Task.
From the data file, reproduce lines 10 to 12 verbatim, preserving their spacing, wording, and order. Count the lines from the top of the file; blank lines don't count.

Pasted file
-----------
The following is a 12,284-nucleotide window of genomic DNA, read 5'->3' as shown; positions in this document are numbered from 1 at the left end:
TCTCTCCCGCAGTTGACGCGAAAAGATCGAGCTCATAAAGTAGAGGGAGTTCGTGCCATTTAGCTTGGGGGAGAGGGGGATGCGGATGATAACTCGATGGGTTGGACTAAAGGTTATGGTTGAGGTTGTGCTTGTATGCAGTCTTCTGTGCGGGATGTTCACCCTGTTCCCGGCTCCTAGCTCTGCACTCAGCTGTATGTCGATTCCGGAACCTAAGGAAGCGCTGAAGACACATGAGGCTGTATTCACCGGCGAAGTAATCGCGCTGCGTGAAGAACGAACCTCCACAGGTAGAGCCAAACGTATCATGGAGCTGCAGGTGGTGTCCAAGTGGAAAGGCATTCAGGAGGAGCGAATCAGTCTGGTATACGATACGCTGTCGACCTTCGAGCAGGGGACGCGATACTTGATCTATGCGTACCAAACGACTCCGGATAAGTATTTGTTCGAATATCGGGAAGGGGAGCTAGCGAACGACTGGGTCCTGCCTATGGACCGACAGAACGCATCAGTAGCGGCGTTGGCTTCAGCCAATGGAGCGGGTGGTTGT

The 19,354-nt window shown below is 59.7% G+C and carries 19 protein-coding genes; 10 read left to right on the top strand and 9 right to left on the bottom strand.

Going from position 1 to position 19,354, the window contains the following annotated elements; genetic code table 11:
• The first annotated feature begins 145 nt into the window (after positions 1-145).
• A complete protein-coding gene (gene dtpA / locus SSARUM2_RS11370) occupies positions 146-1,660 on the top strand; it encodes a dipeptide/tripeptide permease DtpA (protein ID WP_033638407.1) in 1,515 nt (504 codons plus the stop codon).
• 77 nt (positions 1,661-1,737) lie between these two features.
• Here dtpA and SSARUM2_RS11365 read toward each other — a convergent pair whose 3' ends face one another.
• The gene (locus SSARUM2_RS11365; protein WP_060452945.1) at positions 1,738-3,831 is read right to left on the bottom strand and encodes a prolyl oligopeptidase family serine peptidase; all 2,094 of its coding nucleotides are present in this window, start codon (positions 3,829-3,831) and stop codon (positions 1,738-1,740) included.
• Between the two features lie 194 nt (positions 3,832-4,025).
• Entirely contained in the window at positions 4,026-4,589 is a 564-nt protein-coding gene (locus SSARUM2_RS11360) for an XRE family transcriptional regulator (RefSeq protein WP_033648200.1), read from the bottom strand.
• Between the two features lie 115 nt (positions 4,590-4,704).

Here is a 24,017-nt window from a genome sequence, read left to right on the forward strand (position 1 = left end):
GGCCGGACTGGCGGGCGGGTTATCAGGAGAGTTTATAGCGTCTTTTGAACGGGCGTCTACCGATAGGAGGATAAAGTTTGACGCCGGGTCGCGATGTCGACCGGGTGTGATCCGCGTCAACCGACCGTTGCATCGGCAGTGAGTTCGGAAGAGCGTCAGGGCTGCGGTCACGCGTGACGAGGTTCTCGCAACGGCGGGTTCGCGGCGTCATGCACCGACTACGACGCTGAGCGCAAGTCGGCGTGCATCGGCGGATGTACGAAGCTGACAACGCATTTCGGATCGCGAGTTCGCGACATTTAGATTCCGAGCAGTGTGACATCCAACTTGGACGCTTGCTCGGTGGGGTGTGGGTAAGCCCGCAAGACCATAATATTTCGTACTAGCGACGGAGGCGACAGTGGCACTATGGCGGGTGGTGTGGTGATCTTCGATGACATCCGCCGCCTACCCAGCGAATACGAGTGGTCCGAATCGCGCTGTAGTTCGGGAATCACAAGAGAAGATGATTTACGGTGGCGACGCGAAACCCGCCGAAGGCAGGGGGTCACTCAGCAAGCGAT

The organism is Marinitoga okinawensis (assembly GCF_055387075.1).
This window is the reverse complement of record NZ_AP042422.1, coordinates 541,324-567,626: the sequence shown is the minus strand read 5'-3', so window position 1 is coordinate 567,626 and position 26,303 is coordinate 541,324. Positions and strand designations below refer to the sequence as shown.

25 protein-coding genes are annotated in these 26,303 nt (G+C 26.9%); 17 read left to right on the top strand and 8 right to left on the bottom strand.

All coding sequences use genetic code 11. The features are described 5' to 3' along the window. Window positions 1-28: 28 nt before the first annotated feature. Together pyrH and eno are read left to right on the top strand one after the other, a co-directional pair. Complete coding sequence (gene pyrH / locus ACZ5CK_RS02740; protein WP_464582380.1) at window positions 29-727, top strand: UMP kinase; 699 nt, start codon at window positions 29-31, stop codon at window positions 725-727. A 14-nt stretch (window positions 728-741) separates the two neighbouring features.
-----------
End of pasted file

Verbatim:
• Between the two features lie 194 nt (positions 3,832-4,025).
• Entirely contained in the window at positions 4,026-4,589 is a 564-nt protein-coding gene (locus SSARUM2_RS11360) for an XRE family transcriptional regulator (RefSeq protein WP_033648200.1), read from the bottom strand.
• Between the two features lie 115 nt (positions 4,590-4,704).